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You have N coins, 2 of which are radioactive. You have a radioactivity detector which can test any subset of the coins at a time, and return the number of radioactive coins in the group (i.e. it returns 0, 1 or 2). You have to find the radioactive coins, using not more than 10 tests. What is the largest N for which this is possible?

 No Solution Yet Submitted by David Shin Rating: 4.5000 (6 votes)

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 re: Fibonacci Connection | Comment 15 of 18 |
(In reply to Fibonacci Connection by Brian Smith)

My previous algorithm is not optimum.  By replacing phi with specific constants I have come up with five potential optimum variations:
Let the four constants be k1, k2, k3, and k4 then the calculations are:
L = [k1*T], S = T-L
B = [k2*S], A = S-B
R = [k3*L], C = L-R
D = [k4*R], E = R-D
The square brackers represent rounding to the nearest integer.

Plan 1: {k1, k2, k3, k4} = {1/3, 1/3, 1/3, 1/2}  This minimizes the largest of the three possible outcomes when a set of coins is tested in Stage 1 and Stage 2.
Plan 2: {k1, k2, k3, k4} = {1/2, 1/2, 1/2, 1/2}  This maximizes the smallest of the three possible outcomes when a set of coins is tested in Stage 1 and Stage 2.
Plan 3: {k1, k2, k3, k4} = {2/5, 1/2, 1/3, 1/2}  This tries to keep A=B=C=D=E, guaranteeing that Stage 3 splits into three equal parts.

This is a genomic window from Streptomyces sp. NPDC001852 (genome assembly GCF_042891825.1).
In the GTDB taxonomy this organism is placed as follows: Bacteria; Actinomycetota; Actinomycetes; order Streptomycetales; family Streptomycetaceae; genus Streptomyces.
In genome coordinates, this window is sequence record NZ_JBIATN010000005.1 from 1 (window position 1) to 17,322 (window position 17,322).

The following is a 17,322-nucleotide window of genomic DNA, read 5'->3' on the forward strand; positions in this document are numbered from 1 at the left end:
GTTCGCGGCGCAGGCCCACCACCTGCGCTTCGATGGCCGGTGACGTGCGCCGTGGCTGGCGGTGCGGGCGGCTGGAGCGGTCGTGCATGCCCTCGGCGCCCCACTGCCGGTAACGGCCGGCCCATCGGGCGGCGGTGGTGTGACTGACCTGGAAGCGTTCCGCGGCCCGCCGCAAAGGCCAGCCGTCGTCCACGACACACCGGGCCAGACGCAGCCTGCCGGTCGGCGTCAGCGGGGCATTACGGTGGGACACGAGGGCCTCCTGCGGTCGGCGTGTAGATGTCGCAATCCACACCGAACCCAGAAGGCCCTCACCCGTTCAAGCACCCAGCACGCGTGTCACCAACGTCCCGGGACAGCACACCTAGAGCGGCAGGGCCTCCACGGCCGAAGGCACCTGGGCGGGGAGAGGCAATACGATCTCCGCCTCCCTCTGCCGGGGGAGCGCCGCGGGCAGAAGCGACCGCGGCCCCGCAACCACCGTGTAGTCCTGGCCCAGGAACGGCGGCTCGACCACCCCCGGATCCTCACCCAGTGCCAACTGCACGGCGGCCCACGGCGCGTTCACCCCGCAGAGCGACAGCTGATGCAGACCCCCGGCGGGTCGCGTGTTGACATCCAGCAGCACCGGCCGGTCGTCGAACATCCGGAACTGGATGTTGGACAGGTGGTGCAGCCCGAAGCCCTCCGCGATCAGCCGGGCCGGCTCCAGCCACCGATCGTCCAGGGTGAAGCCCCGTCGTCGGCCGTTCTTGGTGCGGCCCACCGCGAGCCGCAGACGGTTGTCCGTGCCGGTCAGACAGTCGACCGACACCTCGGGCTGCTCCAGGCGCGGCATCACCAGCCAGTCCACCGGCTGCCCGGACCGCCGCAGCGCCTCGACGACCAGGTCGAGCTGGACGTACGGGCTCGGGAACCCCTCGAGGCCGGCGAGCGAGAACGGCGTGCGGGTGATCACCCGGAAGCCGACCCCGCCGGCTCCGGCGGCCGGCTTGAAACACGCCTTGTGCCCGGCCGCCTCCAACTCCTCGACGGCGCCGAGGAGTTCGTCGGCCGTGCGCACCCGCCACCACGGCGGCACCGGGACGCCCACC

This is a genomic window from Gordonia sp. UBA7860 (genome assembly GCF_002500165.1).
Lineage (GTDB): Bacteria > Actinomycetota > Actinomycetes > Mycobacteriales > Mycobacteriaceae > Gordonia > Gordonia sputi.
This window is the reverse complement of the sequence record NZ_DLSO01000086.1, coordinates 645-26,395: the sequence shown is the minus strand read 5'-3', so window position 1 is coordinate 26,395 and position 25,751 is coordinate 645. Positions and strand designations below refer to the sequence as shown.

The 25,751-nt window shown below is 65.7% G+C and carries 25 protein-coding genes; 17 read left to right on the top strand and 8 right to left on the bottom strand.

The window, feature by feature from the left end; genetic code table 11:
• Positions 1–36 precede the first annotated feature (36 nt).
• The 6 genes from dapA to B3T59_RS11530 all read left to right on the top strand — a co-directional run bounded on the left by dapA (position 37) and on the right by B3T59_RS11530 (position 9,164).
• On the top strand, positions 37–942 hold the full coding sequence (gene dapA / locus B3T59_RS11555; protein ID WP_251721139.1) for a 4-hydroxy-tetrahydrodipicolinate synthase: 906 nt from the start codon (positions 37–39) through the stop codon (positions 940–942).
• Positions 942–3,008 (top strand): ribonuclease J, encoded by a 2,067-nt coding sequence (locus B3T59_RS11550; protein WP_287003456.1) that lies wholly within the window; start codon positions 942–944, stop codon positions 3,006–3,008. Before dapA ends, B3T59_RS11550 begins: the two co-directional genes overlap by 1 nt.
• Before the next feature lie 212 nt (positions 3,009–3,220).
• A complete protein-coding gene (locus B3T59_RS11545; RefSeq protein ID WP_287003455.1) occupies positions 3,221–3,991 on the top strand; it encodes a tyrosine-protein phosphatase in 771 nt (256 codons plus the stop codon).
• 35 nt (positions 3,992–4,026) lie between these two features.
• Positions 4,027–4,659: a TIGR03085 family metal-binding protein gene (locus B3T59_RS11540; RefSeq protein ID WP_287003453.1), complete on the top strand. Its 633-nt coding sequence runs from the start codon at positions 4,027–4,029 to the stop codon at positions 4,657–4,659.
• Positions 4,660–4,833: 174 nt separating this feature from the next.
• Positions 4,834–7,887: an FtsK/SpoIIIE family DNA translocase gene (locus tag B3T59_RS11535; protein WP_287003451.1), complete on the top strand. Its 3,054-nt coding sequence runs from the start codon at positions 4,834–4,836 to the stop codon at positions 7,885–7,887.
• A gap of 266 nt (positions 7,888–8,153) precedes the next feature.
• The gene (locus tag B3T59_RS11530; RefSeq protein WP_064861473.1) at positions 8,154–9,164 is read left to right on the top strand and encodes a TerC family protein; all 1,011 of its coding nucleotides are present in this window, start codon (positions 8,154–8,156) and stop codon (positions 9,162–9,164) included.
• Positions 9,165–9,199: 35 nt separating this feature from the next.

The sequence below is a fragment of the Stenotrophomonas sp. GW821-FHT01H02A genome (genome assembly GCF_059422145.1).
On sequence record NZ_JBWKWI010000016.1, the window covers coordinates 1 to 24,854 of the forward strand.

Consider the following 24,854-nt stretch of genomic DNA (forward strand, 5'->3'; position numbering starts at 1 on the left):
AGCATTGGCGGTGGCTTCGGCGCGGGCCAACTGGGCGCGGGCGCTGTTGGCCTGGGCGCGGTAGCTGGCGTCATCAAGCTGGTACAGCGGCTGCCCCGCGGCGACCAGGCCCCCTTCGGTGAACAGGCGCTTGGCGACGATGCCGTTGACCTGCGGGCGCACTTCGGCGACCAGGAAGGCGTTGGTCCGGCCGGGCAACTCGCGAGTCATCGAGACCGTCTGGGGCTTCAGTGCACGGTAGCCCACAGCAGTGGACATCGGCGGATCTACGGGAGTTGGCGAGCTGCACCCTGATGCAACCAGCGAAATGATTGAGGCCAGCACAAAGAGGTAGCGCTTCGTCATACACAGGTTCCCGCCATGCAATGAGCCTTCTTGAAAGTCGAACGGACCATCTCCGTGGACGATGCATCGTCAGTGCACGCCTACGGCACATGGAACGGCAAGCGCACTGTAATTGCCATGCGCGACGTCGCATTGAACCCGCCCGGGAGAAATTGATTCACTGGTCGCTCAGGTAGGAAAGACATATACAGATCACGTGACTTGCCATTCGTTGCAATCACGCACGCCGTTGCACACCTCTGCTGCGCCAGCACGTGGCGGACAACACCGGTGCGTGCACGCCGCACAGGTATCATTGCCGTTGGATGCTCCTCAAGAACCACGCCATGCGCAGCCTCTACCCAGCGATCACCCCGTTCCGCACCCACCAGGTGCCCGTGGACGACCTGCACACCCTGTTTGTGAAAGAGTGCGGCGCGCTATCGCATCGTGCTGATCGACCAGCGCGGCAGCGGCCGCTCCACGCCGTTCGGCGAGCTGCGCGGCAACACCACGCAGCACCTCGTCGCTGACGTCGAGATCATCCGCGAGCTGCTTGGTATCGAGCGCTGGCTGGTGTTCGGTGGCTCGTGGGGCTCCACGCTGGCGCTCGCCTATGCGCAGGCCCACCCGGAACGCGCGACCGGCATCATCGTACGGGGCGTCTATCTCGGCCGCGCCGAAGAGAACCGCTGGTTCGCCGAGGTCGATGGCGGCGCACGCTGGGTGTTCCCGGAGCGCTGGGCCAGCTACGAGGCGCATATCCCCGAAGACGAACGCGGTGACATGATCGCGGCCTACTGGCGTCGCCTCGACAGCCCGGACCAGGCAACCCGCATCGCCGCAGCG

Plan 4: {k1, k2, k3, k4} = {1/3, 2/5, 1/4, 1/2}  This combines Plans 1 and 3 - minimizing the largest of the three possible outcomes when a set of coins is tested in Stage 1 and Stage 2 while guaranteeing that Stage 3 splits into three equal parts.
Plan 5: {k1, k2, k3, k4} = {1/2, 2-sqrt(2), sqrt(2)-1, 1/2}  This combines Plans 2 and 3 - maximizing the smallest of the three possible outcomes when a set of coins is tested in Stage 1 and Stage 2 while guaranteeing that Stage 3 splits into three equal parts.

Plans 3, 4, and 5 look the most promising.  They seem to agree with Joel's earlier speculation that S(n) = S(n-1)*sqrt(3) for large n.  The worst case scenario (slowest reduction in search space) occurs when cycling between stages 2 and 3, which shows a reduction of a factor of 3 for two tests - effectively sqrt(3) per test.  Explicitly writing S(n) = floor[S(n-1)*sqrt(3)] with S(2)=3 generates 3,5,8,13,22,38,65,112,193,... of which the terms S(3)-S(8) agree with Joel's earlier findings.  This implies the ultimate answer is S(10)=193.

Edited on February 14, 2016, 12:04 pm
 Posted by Brian Smith on 2016-02-14 12:00:22

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